Williams treats his suspense almost as though it were coming from a horror movie. It’s not, but most of the movie is chilling and exciting at the same time, a tall order completed with aplomb.
The Technics: As mentioned, Williams has plenty of experience in the dark depths of life and as such is able to make a tightly wound, confident film with the help of a talented crew behind the camera.
Using cinematographers Ben Chads (Rise of the Footsoldier 3, Whisky Galore) and Vanessa Whyte (Identicals, The Autopsy of Jane Doe) to shoot his movie, Williams takes a slice (no pun intended) of life approach to the look of Bull whenever dealing with the matters of the past, observing as seedy characters navigate a dreary underworld of crime and punishment. That style changes whenever the movie shifts to the present, with a more distant shooting tact, with wide angles and rack focuses that work to sell the man on a mission as more of an animal than a human. Bull is an appropriate moniker.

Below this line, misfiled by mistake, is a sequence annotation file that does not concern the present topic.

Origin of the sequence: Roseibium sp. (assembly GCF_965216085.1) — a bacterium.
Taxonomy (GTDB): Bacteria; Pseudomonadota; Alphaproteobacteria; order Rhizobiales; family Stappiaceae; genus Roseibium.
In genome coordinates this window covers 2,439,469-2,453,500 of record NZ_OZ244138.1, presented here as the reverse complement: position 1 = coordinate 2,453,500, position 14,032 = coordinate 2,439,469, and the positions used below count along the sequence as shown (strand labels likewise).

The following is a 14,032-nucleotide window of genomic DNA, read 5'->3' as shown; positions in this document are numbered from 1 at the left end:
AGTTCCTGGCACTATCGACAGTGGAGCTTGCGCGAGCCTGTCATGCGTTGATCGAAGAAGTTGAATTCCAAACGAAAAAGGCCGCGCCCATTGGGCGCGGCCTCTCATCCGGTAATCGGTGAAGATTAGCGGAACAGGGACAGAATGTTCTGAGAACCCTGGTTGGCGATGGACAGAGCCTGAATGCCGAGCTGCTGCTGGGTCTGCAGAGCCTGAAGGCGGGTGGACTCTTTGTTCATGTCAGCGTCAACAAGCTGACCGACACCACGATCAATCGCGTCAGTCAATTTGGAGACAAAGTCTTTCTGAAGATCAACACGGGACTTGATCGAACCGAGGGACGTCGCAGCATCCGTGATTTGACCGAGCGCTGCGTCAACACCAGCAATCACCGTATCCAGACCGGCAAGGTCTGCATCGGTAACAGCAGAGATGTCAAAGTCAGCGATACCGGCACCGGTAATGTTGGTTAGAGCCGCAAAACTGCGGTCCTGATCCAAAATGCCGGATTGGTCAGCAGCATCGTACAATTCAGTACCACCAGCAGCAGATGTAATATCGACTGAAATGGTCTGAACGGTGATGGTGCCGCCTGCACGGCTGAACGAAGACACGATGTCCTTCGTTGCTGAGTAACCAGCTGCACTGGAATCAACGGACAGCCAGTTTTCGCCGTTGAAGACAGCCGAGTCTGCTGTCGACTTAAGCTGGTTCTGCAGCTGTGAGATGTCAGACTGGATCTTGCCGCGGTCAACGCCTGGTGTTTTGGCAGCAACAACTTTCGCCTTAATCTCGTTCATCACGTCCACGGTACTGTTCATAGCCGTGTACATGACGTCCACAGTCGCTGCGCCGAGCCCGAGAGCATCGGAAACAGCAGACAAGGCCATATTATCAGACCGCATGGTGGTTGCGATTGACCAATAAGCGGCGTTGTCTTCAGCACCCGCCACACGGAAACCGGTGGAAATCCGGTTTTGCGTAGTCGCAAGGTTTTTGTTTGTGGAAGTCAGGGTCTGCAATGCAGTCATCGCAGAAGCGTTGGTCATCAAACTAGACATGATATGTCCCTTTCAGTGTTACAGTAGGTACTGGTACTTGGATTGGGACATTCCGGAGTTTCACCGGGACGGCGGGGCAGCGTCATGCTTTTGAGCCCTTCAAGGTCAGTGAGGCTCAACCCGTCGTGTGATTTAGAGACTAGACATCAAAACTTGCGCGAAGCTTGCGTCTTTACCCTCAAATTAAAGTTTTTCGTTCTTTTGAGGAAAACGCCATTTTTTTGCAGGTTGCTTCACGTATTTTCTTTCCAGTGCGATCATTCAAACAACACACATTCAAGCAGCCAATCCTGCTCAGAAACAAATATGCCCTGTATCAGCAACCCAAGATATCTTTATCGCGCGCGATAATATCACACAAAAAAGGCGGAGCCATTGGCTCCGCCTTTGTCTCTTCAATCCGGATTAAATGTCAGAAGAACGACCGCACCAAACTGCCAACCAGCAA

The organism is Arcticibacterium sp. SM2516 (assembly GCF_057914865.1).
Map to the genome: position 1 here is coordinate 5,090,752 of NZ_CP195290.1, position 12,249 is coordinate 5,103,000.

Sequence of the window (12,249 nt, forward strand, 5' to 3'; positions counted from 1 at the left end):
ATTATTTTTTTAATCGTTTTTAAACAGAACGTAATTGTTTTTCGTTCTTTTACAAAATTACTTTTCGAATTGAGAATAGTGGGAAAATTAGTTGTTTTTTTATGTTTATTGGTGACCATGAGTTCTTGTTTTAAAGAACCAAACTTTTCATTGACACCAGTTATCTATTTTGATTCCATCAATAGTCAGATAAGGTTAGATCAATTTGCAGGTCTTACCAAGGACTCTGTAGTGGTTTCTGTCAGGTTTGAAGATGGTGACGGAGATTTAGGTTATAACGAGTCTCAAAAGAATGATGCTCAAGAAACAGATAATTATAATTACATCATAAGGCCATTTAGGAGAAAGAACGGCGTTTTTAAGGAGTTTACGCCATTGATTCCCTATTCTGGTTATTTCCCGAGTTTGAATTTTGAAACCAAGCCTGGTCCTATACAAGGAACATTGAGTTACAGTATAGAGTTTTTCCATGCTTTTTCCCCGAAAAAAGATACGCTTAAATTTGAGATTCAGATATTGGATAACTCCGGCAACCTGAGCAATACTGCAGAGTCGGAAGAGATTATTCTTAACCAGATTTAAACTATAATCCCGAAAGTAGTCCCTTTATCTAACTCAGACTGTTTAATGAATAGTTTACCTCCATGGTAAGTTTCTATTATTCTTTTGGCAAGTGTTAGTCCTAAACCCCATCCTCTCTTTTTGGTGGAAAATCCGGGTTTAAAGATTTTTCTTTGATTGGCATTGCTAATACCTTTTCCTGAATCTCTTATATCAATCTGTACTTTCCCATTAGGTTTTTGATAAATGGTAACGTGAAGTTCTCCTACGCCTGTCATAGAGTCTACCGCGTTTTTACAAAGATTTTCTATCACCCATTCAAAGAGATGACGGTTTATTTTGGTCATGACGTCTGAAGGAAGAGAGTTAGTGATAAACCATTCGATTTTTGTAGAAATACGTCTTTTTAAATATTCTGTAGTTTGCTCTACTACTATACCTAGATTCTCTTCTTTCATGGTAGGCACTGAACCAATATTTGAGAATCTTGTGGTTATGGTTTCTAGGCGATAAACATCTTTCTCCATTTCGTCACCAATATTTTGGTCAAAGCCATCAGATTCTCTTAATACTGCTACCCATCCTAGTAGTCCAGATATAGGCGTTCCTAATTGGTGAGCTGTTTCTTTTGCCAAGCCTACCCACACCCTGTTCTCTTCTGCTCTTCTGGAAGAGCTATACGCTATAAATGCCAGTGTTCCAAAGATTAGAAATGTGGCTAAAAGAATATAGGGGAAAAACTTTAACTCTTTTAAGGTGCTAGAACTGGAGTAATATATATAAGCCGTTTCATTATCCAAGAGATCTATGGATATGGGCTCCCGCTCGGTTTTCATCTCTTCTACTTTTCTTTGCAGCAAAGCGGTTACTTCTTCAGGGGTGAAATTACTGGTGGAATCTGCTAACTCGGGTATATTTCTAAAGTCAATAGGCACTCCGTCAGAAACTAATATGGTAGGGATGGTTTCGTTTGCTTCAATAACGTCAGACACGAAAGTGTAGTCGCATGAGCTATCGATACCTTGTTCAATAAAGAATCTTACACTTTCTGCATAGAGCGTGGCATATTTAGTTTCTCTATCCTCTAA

Pacing is kept taut thanks to editing by James Taylor (Crow, A Confession), who skillfully keys the audience into the settings in a limited time per segment. With a mere 88 minutes of runtime, that’s impressive in many measures. However, even with a brief showing, there are some saggy moments where Williams remains on scenes for longer than necessary; and on other occasions, there are unnecessary flashes of Norm’s betrayal that have already been established.
Using plenty of tropes and familiar ideas begets some slip-ups (including an immensely unnecessary ending), however, Bull is a deeper, darker revenge thriller that reminds us how dangerous the mission becomes in short order.
Bull is available on Digital platforms from Saban Films. And if you’re looking for more like it, FilmTagger has some suggestions.